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Mom to Mom: Longing for year-round school

Year-round school. Yes, I said it. And I’m in favor of it. There are so many benefits for kids to go to school year-round, and since my kids go to school in Pickens County, we had a semi-taste of that this year since school started back on Aug. 3 after only an eight-week break. 

School all year doesn’t literally mean school goes all year for 52 weeks. Most areas with year-round schedules break the school year up by quarters. After each quarter, the kids get a break, with longer breaks at Christmas and summer – plus they still get long weekends for holidays. The school year still begins in late summer and ends in early summer as usual.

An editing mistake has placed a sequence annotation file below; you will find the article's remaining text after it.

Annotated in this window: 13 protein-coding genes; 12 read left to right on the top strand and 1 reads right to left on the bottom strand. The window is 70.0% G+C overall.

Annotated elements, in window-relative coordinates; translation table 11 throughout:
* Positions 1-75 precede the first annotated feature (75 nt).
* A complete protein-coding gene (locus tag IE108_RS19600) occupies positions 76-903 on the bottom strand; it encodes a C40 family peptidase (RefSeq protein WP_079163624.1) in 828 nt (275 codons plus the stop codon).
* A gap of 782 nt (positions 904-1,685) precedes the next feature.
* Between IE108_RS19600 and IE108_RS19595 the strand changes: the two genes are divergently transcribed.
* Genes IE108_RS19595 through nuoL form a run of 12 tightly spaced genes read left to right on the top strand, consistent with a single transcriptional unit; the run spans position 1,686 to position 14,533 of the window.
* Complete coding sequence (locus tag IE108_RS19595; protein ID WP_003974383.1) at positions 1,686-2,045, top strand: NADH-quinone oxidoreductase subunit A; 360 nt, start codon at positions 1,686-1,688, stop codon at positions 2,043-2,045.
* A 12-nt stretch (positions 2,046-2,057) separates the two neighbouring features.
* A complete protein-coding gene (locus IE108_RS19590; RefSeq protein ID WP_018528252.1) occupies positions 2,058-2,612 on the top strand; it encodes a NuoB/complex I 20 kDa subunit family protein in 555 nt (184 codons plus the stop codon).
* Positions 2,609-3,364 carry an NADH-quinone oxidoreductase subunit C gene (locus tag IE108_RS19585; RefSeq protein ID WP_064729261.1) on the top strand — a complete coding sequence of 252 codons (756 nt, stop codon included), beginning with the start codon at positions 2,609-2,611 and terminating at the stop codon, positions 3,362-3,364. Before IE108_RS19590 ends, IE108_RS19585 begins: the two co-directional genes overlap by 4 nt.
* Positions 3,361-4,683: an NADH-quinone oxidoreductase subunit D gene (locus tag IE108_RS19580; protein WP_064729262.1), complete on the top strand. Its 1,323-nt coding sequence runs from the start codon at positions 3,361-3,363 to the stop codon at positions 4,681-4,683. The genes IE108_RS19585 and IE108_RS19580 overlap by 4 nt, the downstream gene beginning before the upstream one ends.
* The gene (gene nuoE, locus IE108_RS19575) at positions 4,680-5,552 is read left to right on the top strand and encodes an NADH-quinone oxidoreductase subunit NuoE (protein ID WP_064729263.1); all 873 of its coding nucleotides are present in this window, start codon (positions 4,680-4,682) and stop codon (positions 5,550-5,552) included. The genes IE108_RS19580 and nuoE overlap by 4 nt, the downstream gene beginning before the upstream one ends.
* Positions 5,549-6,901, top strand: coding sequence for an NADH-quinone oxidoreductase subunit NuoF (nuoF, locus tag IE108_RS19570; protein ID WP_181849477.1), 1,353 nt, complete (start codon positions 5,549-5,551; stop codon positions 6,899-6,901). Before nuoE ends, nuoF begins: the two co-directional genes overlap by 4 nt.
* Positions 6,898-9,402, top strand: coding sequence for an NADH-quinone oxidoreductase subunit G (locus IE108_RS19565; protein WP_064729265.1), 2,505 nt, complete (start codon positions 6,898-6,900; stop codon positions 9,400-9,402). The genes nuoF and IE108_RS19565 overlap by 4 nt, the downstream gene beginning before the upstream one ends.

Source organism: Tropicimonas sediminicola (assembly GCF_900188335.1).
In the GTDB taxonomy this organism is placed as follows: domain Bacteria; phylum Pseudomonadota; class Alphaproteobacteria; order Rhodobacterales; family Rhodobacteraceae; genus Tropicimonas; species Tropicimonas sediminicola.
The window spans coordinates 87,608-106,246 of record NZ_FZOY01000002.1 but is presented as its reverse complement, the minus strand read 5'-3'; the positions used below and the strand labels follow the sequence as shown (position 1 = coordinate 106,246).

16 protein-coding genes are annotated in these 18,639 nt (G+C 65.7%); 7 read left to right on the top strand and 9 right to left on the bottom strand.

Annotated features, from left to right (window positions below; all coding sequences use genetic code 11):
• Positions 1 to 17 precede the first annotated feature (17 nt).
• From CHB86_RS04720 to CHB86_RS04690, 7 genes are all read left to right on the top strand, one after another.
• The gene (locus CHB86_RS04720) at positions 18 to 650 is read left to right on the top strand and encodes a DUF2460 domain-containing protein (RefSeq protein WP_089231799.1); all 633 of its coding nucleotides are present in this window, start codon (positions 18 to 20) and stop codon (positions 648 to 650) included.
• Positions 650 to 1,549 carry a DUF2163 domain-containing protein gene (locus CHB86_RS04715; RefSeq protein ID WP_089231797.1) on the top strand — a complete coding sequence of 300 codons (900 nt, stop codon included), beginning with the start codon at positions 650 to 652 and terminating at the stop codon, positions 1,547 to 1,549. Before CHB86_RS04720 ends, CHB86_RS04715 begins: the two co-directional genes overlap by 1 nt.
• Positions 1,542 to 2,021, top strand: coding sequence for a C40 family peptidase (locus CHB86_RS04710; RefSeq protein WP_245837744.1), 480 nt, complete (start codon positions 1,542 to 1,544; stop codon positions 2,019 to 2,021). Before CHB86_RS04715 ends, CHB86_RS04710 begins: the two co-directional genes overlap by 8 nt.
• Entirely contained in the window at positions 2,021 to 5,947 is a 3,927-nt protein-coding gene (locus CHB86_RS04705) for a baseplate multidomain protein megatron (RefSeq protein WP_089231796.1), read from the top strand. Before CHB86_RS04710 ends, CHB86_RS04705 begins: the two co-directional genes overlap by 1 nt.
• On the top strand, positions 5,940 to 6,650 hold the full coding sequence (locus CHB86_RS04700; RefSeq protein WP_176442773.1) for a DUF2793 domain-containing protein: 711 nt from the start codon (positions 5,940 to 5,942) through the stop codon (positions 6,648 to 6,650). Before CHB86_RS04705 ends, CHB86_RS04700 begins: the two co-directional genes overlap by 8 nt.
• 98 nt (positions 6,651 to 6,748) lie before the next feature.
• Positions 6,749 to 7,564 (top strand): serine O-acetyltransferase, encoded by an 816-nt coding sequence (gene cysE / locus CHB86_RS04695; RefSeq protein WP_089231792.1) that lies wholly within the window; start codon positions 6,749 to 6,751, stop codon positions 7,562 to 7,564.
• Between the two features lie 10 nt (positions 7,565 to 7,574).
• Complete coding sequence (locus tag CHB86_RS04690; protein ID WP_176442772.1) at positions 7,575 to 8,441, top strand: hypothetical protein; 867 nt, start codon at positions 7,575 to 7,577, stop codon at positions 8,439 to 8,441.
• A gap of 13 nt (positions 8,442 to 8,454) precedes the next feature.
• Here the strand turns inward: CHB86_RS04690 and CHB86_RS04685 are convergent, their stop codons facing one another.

One of the biggest benefits of this different schedule is knowledge retention. Kids in year-round programs don’t end up in a post-summer slump, having forgotten half of what they learned at the end of the previous year. This means teachers don’t spend the entire month of September refreshing fractions or defining what a haiku is. 

It also gives the kids more mental breaks. As a parent, one of the worst times of year is that stretch from New Year’s Day to Spring Break. It’s often three tortuous months of burned-out kids. More frequent breaks in the schedule mean the kids are more refreshed and ready to learn. It also means the lines at Disney World are shorter because you’re on a school break and nobody else is. 

I realize there are drawbacks as well, mainly childcare needs. But if parents have a year to plan before a year-round schedule is implemented, I think most of the issues could be prevented.

While I don’t know that my kids will ever see a year-round school schedule, I hope more districts will consider it in the years to come and help our kids live up to their full potential.

Allison Wells is a wife, mother of four and an author. Her motto is "Life is short, eat the Oreos." Visit her online at